¶13 In examining section 39-71-1006, MCA, I note initially that subsection (1)(c) requires that a rehabilitation plan "must specify a beginning date and a completion date." It does not require enumeration of specific dates of school attendance, rather it requires only that the period of schooling or retraining be designated by when it begins and when it ends. Secondly, I note that subsection (2) provides that "benefits must be paid for the period specified in the rehabilitation plan, not to exceed 104 weeks." As with the provision for beginning and completion dates, it contemplates a continuous span of time rather than chopping the plan into discrete pieces based on actual classroom attendance. The language in the two subsections is more consistent with an interpretation of the section as providing for payment of benefits during the entire calendar period of retraining rather than just during actual classroom attendance. Moreover, it is consistent with the plain purpose of the provision for benefits, which is to assure claimant an income during the period of retraining.
¶14 If respondent's interpretation of the section were adopted, non-continuous, non-calendar periods would have to be used in fixing rehabilitation benefits. The interpretation would extend the maximum time for completion of a rehabilitation program and for rehabilitation benefits beyond a 104-calendar-weeks period since the semester and other breaks would not be counted as a part of the rehabilitation period. This is a "you can't have your cake and eat it too" situation for the insurer: If it insists that benefits are not payable during semester breaks, then it cannot insist that those semester breaks count towards the 104-week limitation. Thus, a rehabilitation period could be stretched to 2 ½, 3 or even greater calendar period depending on the length of semester breaks and whether the claimant takes off summers. Such interpretation is contrary of the express legislative purpose to return workers to work as quickly as possible. The more reasonable interpretation of section 39-71-1006, MCA, is that it contemplates a calendar program that is continuous except for inherent and unavoidable, short-term semester or retraining breaks, and that it similarly contemplates payment of benefits during that calendar period.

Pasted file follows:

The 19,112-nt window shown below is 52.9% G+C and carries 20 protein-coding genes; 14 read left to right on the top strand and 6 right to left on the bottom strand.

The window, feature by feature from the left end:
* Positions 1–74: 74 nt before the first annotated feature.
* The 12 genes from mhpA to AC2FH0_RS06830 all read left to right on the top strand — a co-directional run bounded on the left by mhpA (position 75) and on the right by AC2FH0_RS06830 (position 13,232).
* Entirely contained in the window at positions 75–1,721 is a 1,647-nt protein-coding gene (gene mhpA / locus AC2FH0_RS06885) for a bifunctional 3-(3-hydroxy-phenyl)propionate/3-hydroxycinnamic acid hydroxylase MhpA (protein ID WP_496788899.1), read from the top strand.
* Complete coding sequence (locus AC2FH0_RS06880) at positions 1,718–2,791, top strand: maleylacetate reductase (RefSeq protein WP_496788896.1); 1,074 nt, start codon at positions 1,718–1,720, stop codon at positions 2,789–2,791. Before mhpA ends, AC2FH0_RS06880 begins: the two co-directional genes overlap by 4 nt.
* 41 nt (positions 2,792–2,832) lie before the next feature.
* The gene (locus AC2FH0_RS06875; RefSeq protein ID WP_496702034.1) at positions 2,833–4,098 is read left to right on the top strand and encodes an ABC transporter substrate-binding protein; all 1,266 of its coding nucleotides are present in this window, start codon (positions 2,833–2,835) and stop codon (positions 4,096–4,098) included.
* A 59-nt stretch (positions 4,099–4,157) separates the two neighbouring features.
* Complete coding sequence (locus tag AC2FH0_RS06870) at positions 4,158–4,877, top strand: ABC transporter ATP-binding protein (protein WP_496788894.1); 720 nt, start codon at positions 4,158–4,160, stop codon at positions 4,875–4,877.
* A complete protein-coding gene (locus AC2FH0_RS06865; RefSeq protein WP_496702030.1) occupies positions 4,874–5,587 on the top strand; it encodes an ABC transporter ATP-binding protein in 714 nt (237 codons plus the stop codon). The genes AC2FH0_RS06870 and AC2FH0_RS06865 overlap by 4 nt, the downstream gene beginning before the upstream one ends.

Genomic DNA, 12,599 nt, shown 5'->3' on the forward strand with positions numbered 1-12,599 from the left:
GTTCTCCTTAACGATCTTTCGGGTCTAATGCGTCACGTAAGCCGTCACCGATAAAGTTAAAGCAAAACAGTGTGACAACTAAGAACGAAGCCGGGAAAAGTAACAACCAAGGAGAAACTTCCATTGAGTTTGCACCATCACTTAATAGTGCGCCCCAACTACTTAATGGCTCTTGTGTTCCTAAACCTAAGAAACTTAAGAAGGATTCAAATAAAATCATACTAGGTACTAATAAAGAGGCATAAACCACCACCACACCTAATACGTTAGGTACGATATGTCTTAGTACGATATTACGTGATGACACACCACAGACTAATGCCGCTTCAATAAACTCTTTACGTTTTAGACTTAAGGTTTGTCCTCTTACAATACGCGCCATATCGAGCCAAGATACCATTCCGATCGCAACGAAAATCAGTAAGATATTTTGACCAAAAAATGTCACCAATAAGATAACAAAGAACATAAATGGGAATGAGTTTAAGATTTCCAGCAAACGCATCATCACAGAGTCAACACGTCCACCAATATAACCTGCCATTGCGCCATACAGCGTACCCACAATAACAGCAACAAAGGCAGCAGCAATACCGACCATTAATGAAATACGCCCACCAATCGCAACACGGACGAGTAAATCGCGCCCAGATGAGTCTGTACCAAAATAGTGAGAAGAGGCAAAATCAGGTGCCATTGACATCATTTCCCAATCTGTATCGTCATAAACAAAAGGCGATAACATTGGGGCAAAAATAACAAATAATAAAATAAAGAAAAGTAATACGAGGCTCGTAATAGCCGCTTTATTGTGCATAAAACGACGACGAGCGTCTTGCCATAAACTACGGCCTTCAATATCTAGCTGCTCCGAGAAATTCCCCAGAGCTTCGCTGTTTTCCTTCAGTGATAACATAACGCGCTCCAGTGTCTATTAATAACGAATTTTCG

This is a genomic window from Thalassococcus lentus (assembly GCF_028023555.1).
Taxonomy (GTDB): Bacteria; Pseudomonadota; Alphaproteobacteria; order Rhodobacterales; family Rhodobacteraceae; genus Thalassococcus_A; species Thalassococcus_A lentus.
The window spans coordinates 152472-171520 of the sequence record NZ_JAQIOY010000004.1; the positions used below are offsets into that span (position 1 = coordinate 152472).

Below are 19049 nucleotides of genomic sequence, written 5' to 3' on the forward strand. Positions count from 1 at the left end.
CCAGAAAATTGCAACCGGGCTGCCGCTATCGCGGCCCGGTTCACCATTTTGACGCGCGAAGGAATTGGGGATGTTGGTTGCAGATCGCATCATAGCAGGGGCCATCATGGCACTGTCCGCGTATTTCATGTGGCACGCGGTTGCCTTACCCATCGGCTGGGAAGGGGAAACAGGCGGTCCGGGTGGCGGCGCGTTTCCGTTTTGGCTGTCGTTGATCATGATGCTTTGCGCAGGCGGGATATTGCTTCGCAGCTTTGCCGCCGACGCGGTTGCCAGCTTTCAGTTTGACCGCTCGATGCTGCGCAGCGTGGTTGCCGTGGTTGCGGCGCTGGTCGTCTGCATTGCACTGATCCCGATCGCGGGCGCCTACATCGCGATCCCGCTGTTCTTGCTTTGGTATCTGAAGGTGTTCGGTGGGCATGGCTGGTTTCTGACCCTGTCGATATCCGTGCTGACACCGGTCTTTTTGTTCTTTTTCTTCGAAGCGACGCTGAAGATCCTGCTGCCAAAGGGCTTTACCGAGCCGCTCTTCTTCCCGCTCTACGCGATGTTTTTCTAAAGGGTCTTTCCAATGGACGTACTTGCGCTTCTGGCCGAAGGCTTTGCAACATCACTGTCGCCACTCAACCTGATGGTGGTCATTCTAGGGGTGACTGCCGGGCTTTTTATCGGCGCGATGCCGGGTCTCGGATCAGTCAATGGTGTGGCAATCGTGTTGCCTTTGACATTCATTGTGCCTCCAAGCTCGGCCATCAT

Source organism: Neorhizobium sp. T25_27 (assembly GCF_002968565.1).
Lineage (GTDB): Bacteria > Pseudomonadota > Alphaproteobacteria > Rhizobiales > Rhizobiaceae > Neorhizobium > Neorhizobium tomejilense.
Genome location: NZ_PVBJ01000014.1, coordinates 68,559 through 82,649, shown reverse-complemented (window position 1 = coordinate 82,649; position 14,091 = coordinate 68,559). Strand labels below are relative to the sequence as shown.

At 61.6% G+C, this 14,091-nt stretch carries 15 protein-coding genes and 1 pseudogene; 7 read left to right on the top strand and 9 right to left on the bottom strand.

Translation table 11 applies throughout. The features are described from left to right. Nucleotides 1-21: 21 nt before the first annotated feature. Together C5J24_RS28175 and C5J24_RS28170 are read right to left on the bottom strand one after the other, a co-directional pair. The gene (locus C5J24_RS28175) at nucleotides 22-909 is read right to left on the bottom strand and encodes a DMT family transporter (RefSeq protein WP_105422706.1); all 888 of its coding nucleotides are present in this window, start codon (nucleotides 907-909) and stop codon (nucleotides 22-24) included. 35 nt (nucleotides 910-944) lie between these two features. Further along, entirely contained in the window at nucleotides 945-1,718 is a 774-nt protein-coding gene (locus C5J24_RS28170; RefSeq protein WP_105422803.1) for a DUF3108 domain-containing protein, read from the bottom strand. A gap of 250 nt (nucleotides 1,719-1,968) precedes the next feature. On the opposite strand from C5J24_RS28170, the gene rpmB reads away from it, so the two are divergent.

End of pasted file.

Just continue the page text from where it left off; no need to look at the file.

¶15 I therefore conclude that claimant is entitled to rehabilitation benefits during her semester breaks so long as she continues to attend school each semester and is satisfactorily progressing towards her degree.
¶16 Claimant is entitled to rehabilitation benefits during her semester breaks so long as she continues to attend school each semester and is satisfactorily progressing towards her degree.
¶17 Claimant is entitled to reasonable auxiliary benefits to reimburse her for reasonable travel to and from school up to a maximum of $4,000.
¶18 The parties should be able to compute the actual amounts payable to claimant and the Court therefore makes no attempt to do so. The Court retains jurisdiction to compute the amounts on an ongoing basis should the parties be unable to agree on the amounts.
¶19 Claimant is entitled to her costs and shall file her memorandum of costs in accordance with Court rules.
¶20 This JUDGMENT is certified as final for purposes of appeal.
¶21 Any party to this dispute may have twenty days in which to request a rehearing from this Decision and Judgment.
DATED in Helena, Montana, this 19th day of November, 2002.
c: Mr. Norman L. Newhall
1. The foregoing discussion only applies to the 1997 and 1999 versions of the law and are not intended to indicate that the regulation would be void when applied to cases arising under earlier versions of the law.